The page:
The Cleveland Yates only played three games and Michael Brown sat, so who knows?

Tibor Palincas went to Clayton State and Tallahassee Community College before transferring to FSU. He is a Hungarian and is said to be a good shooter, which is what was said about the Hungarians when they repelled the Mongols that day. Good genes! Well, Hamilton hopes so anyway.

Two D-1 transfers for FSU: Darren Green, a 6-5 junior who played for Johnny Dawkins of Central Florida, and Jaylan Jenny, 6-10 of Brown.

Greene got off to a good start on Knoll’s summer tour of Canada. If he can maintain that, it will help.

A native of Greensboro, Gainey played well on the tour as well, and we liked him a lot after reading his FSU page. He looks like an attractive character.

Not surprisingly, given the roster’s losses last year, Hamilton brought in a group of freshmen: Jeremiah Pembry, 6-6, Cameron Corden 6-10/225, Diannet Green 6-10/210, Tom House, 6-7, Chandler Jackson 6-5 and Papa Miller, 6-11/204.

Hamilton traditionally collects the big players who block the lane and might bounce if he’s lucky. Miller is unlikely to be one of those guys.

He grew up in Spain and has been at Real Madrid the equivalent of a farm team since he was 12 years old now. He is said to be a very good shooter and a guy who could be a big surprise. He chose to play NCAA basketball because he would have more help with development. We will be excited to see him. Florida beat Gonzaga in favor of Miller, which says something.

Cameron Corden is a big Texan kid who has had big shows from Kansas, Elsaw State University, Oklahoma, Texas Tech, Houston, and a host of others. He also has a three-point combo and is a good defender. It is worth following. It’s interesting that after so many years of simply having the biggest players, regardless of whether they can play or not, Hamilton has now recruited three top players in two years who can get to three. But wait there is more!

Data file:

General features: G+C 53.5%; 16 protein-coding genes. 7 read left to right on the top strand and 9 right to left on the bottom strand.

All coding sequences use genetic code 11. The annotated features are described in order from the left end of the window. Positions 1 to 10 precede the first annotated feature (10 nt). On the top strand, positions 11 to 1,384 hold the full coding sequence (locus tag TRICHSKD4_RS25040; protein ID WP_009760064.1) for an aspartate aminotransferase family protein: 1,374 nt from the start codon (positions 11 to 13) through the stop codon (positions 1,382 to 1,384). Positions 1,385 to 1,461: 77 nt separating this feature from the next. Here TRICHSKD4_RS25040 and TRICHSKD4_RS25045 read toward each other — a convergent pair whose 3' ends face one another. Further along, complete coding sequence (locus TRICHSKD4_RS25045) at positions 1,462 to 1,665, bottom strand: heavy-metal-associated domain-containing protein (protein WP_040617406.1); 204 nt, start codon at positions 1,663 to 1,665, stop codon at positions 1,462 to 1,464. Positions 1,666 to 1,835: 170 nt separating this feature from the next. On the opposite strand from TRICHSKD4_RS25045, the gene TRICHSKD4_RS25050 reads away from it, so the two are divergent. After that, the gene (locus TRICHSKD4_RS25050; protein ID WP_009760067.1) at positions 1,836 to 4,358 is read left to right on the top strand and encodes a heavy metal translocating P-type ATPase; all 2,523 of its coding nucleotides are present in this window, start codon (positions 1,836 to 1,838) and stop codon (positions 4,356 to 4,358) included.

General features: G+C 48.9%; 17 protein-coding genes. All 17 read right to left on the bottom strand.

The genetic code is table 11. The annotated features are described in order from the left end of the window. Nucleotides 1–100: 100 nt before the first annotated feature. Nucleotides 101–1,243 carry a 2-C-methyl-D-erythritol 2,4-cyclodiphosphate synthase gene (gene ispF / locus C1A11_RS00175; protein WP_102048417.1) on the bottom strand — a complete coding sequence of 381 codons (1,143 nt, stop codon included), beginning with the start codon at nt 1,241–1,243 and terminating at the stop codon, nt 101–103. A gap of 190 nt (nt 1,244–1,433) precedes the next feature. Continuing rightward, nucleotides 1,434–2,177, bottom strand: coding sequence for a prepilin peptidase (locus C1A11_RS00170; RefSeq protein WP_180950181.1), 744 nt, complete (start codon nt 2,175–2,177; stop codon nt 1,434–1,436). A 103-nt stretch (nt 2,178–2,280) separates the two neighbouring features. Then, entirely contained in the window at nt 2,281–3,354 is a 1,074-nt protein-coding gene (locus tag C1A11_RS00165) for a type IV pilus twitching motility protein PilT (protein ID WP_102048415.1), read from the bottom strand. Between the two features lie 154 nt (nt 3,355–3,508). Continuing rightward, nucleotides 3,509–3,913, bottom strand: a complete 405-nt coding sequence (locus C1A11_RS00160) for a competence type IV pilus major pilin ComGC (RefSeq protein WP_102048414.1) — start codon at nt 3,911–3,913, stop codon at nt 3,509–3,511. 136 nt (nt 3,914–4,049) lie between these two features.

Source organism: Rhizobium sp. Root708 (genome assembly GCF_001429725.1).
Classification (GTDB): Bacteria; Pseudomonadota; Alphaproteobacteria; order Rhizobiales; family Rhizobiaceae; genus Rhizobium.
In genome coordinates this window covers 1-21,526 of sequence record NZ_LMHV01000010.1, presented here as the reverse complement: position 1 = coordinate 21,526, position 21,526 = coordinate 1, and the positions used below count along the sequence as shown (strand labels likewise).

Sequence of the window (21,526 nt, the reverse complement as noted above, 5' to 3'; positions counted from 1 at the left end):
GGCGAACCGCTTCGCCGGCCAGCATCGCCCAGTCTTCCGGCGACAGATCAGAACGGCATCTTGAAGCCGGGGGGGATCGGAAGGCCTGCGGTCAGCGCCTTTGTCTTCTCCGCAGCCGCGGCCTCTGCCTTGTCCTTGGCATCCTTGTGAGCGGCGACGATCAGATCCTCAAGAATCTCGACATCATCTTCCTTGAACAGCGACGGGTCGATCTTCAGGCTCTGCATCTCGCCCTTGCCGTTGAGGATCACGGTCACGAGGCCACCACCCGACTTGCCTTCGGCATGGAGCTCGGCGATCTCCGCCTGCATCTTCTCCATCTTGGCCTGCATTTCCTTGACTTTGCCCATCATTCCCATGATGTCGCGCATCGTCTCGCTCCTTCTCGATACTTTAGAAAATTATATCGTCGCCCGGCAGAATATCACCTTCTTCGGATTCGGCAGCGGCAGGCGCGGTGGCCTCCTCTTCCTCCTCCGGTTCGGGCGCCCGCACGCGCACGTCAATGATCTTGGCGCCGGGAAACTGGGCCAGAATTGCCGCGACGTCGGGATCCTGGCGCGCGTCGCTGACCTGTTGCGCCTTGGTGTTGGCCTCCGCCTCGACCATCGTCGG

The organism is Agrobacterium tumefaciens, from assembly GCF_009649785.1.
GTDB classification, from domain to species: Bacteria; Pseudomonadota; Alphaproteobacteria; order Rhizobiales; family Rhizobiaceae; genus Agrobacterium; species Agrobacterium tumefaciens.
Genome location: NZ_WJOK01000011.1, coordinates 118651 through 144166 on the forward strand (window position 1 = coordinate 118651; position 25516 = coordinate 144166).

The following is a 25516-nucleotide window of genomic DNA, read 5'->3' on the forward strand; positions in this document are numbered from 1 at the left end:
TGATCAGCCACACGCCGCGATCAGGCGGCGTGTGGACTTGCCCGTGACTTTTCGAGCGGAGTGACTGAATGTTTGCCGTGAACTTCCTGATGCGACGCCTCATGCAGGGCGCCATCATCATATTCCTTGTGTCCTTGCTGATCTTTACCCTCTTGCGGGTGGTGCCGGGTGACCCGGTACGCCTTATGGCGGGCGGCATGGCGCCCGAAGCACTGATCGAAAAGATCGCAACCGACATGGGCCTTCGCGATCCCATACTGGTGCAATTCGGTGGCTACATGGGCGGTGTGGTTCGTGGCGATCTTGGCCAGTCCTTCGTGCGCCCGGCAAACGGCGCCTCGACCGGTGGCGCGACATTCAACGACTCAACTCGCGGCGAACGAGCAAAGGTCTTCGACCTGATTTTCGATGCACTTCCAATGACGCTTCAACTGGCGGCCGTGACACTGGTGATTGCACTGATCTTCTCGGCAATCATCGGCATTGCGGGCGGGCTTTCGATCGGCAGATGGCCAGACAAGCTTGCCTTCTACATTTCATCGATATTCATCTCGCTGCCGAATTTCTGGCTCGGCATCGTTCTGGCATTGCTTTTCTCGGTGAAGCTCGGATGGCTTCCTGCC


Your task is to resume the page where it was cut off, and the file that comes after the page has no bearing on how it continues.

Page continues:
De’Ante Green is out of Asheville, like Miller and Corden, he’s a great player who can go out and shoot. Note to state fans: There are plenty of good talent back home in Tally. Just saying ‘.

Pempri is outside Brooklyn and his high school coach said he can “jump out of the gym.” It is another point of protection filter. It’s a good shooter but maybe not great yet. He needs to put in some muscle but time will cure that.

Tom House, a 6- to 7-year-old from Ohio, is said to be a really good shooter but with a questionable defense in high school. He’ll have to follow this ending but it looks like he can help if he does. Get ready for a lot of puns about his name, and not just here.

Chandler Jackson guard 6-5 outside Memphis. He is said to have a great lateral speed and is a hacker who can also shoot. In his Florida autobiography, he says his mother and grandmother named him Chandler after Chandler Bing on the Friends TV Show.

Like just about everyone in the class, he has stated that Hamilton “gets it [people] to the league.”